As the song says, “It’s the most wonderful time of the year.” For Christians, it truly is a wonderful time. Preparing our hearts for Jesus during the season of Advent, and then celebrating this greatest gift of God during the Christmas season make the month of December exceptional. But December can be a challenge for parents and other catechists as we also experience Christmas in a materialistic, secular culture.
What can we do to help young children see beyond their hopes for the latest toy and begin to experience the true meaning of Christmas? Here are some tips for catechists:
Highlight the change in liturgical seasons. Hopefully, there is a “sacred space” designated in the room in which you teach. It may be simple – a small decorator table with a tablecloth in this season’s liturgical color with a few icons and a candle on top. Highlight the change from green to purple in our Church’s liturgical colors and in your sacred space. Have a circle time in which you allow the children to assist you in changing the tablecloth to purple and placing a nativity (absent baby Jesus, of course) on the table. Talk about how the colors are also changing in the Church. (See if any of the children have noticed the change in the priest’s vestments and/or the way the Church is decorated!) Discuss how we always know we are “getting ready” for a special time when the Church’s colors change from green to purple. Ask why this time of getting ready is so special for us.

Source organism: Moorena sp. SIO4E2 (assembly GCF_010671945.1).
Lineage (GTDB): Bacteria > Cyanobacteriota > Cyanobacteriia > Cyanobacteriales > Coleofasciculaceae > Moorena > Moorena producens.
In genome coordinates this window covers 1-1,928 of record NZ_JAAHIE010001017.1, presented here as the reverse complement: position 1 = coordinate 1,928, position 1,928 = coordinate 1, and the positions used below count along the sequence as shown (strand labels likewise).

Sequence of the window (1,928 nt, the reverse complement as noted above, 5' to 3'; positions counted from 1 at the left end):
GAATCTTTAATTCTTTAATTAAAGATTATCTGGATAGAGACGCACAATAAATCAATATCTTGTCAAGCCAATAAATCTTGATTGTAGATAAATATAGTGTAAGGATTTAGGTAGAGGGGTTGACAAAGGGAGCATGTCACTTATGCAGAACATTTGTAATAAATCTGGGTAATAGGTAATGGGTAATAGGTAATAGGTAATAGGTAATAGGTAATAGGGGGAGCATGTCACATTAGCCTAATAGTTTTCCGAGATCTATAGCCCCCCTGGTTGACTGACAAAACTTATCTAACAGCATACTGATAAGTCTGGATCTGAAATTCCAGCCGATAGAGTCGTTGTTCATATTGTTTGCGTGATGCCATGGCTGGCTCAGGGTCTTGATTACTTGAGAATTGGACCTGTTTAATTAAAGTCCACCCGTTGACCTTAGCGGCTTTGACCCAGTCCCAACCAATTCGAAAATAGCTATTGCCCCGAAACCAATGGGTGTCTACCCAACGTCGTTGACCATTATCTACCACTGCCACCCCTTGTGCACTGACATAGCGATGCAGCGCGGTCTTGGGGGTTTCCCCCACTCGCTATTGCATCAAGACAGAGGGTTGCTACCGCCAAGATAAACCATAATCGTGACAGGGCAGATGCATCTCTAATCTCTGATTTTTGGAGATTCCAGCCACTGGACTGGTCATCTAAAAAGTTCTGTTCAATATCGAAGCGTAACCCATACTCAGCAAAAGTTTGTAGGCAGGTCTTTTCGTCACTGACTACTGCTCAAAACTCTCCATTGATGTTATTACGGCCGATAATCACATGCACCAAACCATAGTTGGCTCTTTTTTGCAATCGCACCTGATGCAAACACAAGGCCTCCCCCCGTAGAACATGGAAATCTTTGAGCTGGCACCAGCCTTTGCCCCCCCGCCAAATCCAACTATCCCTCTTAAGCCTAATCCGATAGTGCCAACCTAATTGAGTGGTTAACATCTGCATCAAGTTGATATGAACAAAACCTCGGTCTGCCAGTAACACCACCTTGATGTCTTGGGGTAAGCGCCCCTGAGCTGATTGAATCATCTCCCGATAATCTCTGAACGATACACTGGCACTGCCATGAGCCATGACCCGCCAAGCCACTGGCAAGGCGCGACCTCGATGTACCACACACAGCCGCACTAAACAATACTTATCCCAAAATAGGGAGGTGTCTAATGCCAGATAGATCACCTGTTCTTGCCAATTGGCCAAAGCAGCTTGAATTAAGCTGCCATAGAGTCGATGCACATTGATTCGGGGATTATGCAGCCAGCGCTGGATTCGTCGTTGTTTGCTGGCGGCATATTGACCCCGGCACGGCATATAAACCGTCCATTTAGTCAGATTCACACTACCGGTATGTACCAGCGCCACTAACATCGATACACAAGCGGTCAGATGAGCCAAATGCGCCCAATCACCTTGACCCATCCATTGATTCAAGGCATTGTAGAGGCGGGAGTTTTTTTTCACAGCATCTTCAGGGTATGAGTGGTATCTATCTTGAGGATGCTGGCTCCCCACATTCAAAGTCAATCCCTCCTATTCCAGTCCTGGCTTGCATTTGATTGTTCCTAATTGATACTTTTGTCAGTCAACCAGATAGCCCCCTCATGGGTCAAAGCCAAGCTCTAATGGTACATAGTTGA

Emphasize Christmas as a season for giving, rather than “getting.” This is a tough one for young children, who tend to be quite self-focused. In your circle times and at other times, avoid the temptation to ask, “What do you want for Christmas?” and ask instead, “What special things are you giving others for Christmas? What gift would you like to give your mom? your dad?” You might also let the children know that some of the best gifts don’t cost anything. A card that they make, a hug, offering to help with some of the busy preparations of the season are all great gifts for them to give.
Let them know that Jesus is the greatest gift of all! On your last class before Christmas, bring in a wrapped Christmas package with the baby Jesus from the nativity inside. In your circle time, tell the children that inside is a reminder of God’s best gift to us. Ask them to guess what it could be, then unwrap the present together. You might even wish to extend this lesson by purchasing enough of the miniature-sized cardboard gift boxes for everyone in the class and helping the children decorate the outside with bows, etc, and then placing a picture or cut-out of baby Jesus on the inside with “John 3:16” so the children can share with others in their family about what makes Christmas so special.
Be patient. Kids will inevitably get a little caught up in the flashiness of our secular society’s commercialized Christmas, but offering an alternative view helps to plant seeds that will take root over time. Have a blessed Advent and Merry Christmas!